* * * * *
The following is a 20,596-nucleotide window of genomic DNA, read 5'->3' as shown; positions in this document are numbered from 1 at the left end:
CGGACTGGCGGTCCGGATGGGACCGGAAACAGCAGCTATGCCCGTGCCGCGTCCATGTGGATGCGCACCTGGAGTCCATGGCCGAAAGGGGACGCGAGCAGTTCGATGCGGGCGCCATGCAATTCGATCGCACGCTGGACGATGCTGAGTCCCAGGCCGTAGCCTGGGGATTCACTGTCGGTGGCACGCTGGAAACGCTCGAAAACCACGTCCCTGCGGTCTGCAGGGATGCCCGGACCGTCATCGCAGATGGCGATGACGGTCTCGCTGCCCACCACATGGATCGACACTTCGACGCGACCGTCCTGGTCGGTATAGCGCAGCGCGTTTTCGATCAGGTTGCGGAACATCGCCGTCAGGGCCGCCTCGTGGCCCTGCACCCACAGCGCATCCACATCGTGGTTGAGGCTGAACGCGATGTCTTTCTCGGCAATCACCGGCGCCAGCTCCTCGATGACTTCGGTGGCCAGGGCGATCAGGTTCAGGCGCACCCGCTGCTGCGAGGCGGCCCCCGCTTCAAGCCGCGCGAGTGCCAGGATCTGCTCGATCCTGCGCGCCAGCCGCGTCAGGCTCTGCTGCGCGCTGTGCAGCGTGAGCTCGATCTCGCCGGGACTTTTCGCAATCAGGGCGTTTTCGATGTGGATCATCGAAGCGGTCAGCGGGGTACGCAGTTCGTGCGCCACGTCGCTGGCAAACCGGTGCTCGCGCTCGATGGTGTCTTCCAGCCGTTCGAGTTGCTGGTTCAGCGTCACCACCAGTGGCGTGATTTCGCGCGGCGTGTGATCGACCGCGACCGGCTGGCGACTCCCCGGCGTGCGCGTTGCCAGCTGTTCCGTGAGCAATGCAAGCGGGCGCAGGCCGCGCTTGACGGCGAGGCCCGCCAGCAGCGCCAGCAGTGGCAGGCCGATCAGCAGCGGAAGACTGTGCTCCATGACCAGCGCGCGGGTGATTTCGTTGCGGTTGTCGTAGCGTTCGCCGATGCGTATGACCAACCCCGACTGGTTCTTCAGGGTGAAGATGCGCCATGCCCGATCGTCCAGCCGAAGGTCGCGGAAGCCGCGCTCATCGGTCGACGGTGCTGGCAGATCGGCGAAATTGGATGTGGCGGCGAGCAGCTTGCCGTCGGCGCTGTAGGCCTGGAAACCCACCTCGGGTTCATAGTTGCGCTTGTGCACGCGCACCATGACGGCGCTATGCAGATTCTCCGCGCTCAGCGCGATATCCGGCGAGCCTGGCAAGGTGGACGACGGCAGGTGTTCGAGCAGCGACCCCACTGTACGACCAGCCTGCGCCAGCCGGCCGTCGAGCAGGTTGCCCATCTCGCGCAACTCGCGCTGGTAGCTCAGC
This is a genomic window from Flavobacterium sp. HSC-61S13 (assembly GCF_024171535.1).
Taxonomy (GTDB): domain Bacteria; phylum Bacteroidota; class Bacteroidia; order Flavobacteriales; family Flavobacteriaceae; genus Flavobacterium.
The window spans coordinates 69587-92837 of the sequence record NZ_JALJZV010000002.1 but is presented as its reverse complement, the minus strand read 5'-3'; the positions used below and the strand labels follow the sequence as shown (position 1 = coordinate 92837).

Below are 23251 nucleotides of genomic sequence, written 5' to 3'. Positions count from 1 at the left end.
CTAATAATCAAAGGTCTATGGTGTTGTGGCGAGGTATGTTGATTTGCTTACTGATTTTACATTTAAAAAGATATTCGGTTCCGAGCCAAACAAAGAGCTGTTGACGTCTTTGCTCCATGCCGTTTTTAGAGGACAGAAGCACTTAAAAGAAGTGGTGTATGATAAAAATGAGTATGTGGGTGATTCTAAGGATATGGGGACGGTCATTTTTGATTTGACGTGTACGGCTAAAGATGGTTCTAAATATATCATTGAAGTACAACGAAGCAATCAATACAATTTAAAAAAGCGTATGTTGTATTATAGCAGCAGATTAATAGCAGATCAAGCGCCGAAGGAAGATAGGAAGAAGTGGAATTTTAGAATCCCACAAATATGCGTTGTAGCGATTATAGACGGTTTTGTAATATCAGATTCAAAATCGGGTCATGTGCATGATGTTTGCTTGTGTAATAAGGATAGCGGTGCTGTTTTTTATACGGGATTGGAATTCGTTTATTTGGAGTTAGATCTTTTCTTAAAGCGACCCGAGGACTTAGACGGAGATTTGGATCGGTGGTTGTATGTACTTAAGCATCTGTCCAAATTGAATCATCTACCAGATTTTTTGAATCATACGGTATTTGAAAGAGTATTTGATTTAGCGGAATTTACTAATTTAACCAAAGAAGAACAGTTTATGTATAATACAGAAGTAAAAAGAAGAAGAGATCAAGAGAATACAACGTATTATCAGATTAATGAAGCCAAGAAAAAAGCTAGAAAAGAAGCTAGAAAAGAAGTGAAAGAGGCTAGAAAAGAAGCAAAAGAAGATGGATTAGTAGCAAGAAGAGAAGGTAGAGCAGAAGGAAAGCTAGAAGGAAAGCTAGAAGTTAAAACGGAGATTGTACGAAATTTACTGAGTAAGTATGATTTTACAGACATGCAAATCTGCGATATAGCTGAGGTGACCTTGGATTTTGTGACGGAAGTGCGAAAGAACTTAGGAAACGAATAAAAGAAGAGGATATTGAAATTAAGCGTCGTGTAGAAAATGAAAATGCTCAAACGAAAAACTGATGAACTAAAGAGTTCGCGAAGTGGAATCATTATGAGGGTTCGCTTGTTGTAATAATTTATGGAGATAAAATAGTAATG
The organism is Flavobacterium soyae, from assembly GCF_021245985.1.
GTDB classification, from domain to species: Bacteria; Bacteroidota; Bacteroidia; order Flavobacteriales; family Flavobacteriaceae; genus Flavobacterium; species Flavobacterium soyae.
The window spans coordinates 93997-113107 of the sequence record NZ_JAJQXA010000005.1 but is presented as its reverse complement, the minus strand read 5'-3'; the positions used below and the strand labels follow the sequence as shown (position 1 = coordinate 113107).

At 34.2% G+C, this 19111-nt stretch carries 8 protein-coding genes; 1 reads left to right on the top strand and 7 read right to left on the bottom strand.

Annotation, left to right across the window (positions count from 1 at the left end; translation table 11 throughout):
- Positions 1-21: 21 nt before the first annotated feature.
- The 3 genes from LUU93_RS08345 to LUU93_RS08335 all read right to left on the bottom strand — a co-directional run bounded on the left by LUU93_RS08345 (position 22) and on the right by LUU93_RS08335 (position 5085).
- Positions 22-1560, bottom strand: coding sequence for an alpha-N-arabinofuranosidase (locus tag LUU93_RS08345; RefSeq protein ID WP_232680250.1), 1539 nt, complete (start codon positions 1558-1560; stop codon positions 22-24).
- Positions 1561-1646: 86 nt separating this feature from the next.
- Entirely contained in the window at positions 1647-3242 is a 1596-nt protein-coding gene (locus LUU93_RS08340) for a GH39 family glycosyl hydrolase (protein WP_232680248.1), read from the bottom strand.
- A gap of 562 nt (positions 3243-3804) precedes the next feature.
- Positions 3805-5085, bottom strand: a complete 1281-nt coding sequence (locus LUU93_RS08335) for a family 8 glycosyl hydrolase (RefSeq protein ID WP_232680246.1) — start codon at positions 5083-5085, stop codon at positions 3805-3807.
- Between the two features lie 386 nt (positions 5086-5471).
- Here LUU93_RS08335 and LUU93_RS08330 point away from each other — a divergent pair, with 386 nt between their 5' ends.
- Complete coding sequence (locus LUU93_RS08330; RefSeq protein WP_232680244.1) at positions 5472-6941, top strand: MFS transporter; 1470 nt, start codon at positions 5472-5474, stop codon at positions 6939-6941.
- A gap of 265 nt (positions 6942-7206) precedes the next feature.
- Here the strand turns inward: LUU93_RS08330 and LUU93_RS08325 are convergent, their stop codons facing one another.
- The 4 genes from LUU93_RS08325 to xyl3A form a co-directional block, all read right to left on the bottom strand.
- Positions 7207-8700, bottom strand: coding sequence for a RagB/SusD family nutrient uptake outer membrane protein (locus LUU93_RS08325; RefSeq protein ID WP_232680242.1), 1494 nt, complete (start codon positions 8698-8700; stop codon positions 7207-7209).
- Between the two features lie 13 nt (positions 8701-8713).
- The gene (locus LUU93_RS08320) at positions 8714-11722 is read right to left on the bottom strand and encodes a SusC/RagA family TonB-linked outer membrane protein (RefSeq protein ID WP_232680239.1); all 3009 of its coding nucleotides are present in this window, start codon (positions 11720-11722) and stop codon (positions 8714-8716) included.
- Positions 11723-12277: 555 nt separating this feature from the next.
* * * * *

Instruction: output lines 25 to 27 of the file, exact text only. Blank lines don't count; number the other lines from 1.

- The 4 genes from LUU93_RS08325 to xyl3A form a co-directional block, all read right to left on the bottom strand.
- Positions 7207-8700, bottom strand: coding sequence for a RagB/SusD family nutrient uptake outer membrane protein (locus LUU93_RS08325; RefSeq protein ID WP_232680242.1), 1494 nt, complete (start codon positions 8698-8700; stop codon positions 7207-7209).
- Between the two features lie 13 nt (positions 8701-8713).